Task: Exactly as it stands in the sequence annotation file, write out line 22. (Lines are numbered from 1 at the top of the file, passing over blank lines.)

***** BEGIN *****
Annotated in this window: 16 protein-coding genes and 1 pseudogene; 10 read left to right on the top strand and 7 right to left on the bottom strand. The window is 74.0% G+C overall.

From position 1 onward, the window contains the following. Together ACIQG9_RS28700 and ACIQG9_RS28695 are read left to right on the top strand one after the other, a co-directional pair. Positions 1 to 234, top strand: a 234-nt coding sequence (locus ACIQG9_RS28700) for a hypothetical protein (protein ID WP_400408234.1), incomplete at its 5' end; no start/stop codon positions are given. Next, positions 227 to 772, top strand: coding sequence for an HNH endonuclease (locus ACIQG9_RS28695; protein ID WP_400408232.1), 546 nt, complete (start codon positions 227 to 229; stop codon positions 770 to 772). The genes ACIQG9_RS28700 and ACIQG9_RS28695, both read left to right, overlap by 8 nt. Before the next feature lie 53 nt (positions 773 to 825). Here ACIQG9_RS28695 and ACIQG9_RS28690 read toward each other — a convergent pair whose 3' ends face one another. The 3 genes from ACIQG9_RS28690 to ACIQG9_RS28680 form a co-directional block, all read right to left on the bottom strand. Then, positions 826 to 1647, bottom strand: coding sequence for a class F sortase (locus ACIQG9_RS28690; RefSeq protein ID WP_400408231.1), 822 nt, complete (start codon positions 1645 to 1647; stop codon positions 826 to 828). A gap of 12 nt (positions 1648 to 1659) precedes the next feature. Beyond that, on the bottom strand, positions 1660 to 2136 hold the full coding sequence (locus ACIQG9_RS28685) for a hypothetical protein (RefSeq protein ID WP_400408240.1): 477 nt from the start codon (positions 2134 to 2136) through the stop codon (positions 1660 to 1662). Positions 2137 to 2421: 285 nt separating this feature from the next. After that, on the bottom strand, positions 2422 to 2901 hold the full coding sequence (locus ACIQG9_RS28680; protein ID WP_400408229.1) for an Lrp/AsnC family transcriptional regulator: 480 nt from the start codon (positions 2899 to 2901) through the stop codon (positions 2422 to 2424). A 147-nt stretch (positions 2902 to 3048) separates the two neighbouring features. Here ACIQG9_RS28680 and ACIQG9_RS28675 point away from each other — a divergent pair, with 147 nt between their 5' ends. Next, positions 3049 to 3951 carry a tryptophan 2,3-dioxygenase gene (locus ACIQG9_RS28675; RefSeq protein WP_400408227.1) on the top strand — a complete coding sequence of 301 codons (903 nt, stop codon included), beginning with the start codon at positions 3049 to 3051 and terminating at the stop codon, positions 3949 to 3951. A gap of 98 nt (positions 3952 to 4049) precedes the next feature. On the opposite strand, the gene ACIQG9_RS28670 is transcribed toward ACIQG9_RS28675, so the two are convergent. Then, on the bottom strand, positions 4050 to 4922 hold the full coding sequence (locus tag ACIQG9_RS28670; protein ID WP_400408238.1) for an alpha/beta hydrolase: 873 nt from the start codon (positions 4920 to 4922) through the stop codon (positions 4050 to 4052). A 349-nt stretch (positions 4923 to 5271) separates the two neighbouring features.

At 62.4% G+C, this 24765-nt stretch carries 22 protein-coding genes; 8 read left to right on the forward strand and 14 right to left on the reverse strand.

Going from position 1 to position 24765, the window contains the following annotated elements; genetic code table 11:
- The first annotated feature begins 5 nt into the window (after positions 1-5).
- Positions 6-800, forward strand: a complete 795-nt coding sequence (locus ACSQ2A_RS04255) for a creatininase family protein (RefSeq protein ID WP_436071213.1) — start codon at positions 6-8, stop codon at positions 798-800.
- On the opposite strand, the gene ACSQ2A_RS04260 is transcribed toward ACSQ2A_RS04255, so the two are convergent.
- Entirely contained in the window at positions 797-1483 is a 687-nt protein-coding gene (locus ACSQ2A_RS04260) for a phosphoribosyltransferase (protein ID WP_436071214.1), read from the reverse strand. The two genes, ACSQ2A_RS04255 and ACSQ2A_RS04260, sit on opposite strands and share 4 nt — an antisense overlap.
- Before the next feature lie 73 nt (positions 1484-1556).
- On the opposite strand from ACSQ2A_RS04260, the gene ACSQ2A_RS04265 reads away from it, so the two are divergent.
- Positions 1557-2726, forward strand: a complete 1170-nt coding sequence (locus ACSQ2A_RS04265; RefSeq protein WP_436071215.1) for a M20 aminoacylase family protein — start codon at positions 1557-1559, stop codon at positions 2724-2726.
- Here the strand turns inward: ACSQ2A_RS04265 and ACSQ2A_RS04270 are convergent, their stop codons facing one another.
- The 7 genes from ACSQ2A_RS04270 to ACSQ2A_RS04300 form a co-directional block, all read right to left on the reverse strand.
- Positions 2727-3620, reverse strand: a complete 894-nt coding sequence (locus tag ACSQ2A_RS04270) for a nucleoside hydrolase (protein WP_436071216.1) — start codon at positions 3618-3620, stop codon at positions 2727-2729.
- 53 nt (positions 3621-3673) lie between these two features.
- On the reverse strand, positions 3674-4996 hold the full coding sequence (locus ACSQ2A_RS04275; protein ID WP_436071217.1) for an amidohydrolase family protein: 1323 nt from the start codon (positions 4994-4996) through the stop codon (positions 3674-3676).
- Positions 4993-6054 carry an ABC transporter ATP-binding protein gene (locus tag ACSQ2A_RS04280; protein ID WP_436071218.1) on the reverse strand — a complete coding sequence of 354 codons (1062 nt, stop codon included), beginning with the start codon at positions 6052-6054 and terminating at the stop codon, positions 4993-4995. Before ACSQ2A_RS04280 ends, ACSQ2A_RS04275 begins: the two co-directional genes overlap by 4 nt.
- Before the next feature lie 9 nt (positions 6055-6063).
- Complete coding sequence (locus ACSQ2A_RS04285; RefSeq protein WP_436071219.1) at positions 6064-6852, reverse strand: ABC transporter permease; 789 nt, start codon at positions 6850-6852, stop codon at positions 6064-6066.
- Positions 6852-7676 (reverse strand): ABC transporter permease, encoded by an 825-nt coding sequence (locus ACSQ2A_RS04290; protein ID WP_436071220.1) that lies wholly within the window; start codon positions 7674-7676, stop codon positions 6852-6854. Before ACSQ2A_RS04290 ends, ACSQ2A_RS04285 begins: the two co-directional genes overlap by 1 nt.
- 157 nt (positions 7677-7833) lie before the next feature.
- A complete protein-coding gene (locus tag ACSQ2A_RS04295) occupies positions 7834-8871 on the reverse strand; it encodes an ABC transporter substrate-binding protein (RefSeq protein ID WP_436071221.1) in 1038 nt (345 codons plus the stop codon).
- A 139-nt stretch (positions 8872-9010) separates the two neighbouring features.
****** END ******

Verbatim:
- A complete protein-coding gene (locus tag ACSQ2A_RS04295) occupies positions 7834-8871 on the reverse strand; it encodes an ABC transporter substrate-binding protein (RefSeq protein ID WP_436071221.1) in 1038 nt (345 codons plus the stop codon).